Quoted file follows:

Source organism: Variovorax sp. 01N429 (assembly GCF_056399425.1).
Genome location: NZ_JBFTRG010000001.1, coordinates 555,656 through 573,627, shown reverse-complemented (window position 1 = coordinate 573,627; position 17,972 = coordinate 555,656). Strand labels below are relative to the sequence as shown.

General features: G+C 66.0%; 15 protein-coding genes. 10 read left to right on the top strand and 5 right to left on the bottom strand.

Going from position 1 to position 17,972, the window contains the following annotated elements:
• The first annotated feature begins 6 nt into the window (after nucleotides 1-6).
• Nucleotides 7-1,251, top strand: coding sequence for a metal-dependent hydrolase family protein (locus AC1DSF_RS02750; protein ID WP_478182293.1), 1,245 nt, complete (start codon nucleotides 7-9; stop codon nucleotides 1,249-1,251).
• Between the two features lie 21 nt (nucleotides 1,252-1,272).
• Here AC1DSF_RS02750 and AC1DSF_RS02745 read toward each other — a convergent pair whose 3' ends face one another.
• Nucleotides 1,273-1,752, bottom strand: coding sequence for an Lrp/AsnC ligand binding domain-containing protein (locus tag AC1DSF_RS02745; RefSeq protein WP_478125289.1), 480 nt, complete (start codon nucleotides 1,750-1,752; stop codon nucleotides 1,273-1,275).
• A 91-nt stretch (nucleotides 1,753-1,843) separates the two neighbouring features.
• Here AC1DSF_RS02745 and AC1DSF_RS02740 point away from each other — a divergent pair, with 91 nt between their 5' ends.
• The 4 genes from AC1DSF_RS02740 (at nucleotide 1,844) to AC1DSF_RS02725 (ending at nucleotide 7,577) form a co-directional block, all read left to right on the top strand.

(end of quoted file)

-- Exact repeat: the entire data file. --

Source organism: Variovorax sp. 01N429 (assembly GCF_056399425.1).
Genome location: NZ_JBFTRG010000001.1, coordinates 555,656 through 573,627, shown reverse-complemented (window position 1 = coordinate 573,627; position 17,972 = coordinate 555,656). Strand labels below are relative to the sequence as shown.

General features: G+C 66.0%; 15 protein-coding genes. 10 read left to right on the top strand and 5 right to left on the bottom strand.

Going from position 1 to position 17,972, the window contains the following annotated elements:
• The first annotated feature begins 6 nt into the window (after nucleotides 1-6).
• Nucleotides 7-1,251, top strand: coding sequence for a metal-dependent hydrolase family protein (locus AC1DSF_RS02750; protein ID WP_478182293.1), 1,245 nt, complete (start codon nucleotides 7-9; stop codon nucleotides 1,249-1,251).
• Between the two features lie 21 nt (nucleotides 1,252-1,272).
• Here AC1DSF_RS02750 and AC1DSF_RS02745 read toward each other — a convergent pair whose 3' ends face one another.
• Nucleotides 1,273-1,752, bottom strand: coding sequence for an Lrp/AsnC ligand binding domain-containing protein (locus tag AC1DSF_RS02745; RefSeq protein WP_478125289.1), 480 nt, complete (start codon nucleotides 1,750-1,752; stop codon nucleotides 1,273-1,275).
• A 91-nt stretch (nucleotides 1,753-1,843) separates the two neighbouring features.
• Here AC1DSF_RS02745 and AC1DSF_RS02740 point away from each other — a divergent pair, with 91 nt between their 5' ends.
• The 4 genes from AC1DSF_RS02740 (at nucleotide 1,844) to AC1DSF_RS02725 (ending at nucleotide 7,577) form a co-directional block, all read left to right on the top strand.